"This is horror on a grand scale, reminiscent of Stephen King." --Publishers Weekly
The book that launched the Pine Deep trilogy
Thirty years ago, a blues musician called the Bone Man killed the devil at the crossroads, only to be beaten and hung like a scarecrow in a cornfield--or so the story goes. Today, the people of Pine Deep celebrate their town's grisly past by luring tourists to the famous haunted hayride, full of chills and scares. But this year, "The Spookiest Town in America" will learn the true meaning of fear. Its residents will see the real face of evil lurking behind the masks of ordinary people. They will feel it--in their hearts, in their bones, in their nightmares. Because evil never dies. It only grows stronger…
"Jonathan Maberry's horror is rich and visceral. It's close to the heart…and close to the jugular." --Kevin J. Anderson
"Maberry has the chops to craft stories at once intimate, epic, real, and horrific." --Bentley Little
"Maberry spins great stories. His (Pine Deep) vampire novels are unique and masterful." --Richard Matheson
"Maberry's works will be read for many, many years to come." --Ray Bradbury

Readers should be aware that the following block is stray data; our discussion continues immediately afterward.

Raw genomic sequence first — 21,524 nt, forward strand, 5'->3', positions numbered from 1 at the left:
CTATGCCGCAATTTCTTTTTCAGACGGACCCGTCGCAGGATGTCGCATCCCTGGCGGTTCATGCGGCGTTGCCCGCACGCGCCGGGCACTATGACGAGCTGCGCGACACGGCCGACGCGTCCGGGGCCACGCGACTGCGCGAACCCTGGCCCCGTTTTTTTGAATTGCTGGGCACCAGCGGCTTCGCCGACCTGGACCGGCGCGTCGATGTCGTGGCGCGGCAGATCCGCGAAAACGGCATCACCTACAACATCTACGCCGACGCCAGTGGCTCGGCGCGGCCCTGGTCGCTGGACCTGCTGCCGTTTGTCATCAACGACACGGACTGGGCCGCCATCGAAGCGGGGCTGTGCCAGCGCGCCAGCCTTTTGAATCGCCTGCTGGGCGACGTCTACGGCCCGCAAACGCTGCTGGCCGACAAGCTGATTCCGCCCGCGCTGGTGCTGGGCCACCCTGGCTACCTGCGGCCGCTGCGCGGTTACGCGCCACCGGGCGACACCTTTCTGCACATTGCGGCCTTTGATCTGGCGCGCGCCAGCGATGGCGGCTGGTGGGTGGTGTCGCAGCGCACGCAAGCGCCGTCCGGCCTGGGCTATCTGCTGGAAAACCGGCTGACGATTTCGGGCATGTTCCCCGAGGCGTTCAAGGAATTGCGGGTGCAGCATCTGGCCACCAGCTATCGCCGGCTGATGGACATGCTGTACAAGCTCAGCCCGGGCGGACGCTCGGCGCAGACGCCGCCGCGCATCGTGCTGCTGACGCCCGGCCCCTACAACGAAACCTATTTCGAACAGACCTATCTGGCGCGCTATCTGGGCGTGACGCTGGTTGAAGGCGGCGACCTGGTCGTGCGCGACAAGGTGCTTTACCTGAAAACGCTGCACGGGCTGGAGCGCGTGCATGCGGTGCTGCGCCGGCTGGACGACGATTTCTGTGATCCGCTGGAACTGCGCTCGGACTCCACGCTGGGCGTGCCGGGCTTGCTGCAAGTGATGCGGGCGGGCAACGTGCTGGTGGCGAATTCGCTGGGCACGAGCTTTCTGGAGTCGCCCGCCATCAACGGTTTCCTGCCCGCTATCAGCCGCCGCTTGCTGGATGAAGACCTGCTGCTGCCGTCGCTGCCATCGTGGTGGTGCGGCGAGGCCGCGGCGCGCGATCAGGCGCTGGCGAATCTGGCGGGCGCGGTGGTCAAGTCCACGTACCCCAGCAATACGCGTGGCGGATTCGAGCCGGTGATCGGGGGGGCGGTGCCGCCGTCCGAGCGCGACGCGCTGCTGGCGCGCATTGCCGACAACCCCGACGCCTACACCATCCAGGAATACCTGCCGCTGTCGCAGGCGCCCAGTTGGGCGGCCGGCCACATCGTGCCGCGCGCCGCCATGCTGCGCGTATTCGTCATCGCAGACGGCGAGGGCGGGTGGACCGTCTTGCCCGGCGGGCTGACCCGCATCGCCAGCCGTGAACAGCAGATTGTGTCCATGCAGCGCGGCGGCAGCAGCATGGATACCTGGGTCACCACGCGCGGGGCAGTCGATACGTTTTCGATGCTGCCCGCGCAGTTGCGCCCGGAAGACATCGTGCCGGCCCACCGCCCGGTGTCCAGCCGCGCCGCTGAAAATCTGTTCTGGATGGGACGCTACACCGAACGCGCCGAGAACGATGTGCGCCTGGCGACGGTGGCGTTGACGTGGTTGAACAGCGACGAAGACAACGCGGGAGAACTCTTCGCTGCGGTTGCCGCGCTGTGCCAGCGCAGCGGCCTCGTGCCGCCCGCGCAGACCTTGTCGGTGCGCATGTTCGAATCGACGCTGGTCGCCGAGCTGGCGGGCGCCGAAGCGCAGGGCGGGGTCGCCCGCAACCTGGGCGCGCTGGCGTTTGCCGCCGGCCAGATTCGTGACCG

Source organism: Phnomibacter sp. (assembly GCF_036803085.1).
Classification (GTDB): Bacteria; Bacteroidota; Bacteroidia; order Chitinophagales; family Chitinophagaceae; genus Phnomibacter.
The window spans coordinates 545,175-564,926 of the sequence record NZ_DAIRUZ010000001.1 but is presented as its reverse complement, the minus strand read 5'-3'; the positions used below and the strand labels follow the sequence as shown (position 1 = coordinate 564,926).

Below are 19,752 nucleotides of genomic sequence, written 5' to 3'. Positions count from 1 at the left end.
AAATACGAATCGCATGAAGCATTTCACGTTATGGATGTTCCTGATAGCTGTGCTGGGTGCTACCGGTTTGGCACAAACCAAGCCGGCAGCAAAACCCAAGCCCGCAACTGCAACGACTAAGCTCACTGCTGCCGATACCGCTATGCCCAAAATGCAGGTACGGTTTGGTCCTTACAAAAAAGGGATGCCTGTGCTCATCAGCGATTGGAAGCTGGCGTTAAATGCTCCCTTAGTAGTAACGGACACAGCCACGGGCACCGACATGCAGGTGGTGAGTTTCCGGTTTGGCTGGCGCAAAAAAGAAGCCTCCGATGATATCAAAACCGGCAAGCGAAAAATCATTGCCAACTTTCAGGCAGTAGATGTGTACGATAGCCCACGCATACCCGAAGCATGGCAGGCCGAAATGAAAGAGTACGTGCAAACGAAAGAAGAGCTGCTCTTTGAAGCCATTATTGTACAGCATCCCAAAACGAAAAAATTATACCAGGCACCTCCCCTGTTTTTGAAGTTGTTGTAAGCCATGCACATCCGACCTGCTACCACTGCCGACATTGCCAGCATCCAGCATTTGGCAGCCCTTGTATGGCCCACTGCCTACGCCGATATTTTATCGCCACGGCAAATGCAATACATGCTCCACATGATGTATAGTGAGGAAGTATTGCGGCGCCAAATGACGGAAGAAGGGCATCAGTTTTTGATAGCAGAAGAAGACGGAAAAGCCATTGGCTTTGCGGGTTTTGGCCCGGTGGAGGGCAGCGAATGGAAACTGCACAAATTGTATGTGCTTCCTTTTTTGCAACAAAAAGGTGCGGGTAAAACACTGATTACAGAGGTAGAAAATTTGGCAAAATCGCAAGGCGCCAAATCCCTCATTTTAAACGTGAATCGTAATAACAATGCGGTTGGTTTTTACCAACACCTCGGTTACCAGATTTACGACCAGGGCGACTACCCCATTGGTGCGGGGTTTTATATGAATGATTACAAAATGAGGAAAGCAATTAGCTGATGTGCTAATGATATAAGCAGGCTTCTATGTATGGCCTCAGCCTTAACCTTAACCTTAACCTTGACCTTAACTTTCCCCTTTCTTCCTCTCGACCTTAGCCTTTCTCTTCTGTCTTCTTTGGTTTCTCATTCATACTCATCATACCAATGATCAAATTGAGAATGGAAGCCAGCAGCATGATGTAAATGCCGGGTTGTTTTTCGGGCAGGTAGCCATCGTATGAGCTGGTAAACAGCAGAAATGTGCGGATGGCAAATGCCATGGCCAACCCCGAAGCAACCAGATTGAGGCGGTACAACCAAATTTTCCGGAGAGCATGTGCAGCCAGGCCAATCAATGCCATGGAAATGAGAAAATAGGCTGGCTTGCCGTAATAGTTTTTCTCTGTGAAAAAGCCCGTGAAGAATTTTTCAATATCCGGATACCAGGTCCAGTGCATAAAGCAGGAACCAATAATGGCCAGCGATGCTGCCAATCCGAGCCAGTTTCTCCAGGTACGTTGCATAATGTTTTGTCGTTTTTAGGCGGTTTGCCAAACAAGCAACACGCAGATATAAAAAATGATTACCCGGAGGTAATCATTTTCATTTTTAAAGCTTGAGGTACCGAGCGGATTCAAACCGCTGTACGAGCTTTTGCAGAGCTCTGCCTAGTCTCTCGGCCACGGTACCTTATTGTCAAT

Maberry supplies plenty of chills, both Earth-bound and otherworldly, in this atmospheric horror novel, the first of a trilogy. Thirty years after the citizens of Pine Deep, Pa., killed the serial killer known as the Reaper, the town enjoys a quiet idyll and a tourist-friendly reputation as "the most haunted town in America." But gearing up for its annual Halloween celebration, the town is unprepared for the real haunts stirring in their corn fields, seeking to finish what the Reaper started. Switching among a large cast of characters, Maberry builds suspense by degrees, in the process exploring the community of Pine Deep. Showing his smalltown Americans at their worst through domestic abuse, religious fanaticism and cowardice Maberry proves how everyday, evening news grade sadism can dovetail neatly with capital-E Evil and the supernatural big guns that carry it out. This is horror on a grand scale, reminiscent of Stephen King's heftier works (The Stand, Needful Things) and just as dense with detail; though it simmers a bit too long, and the payoff doesn't quite measure up, Maberry can be forgiven as long as he fulfills his grisly promises in the sequel.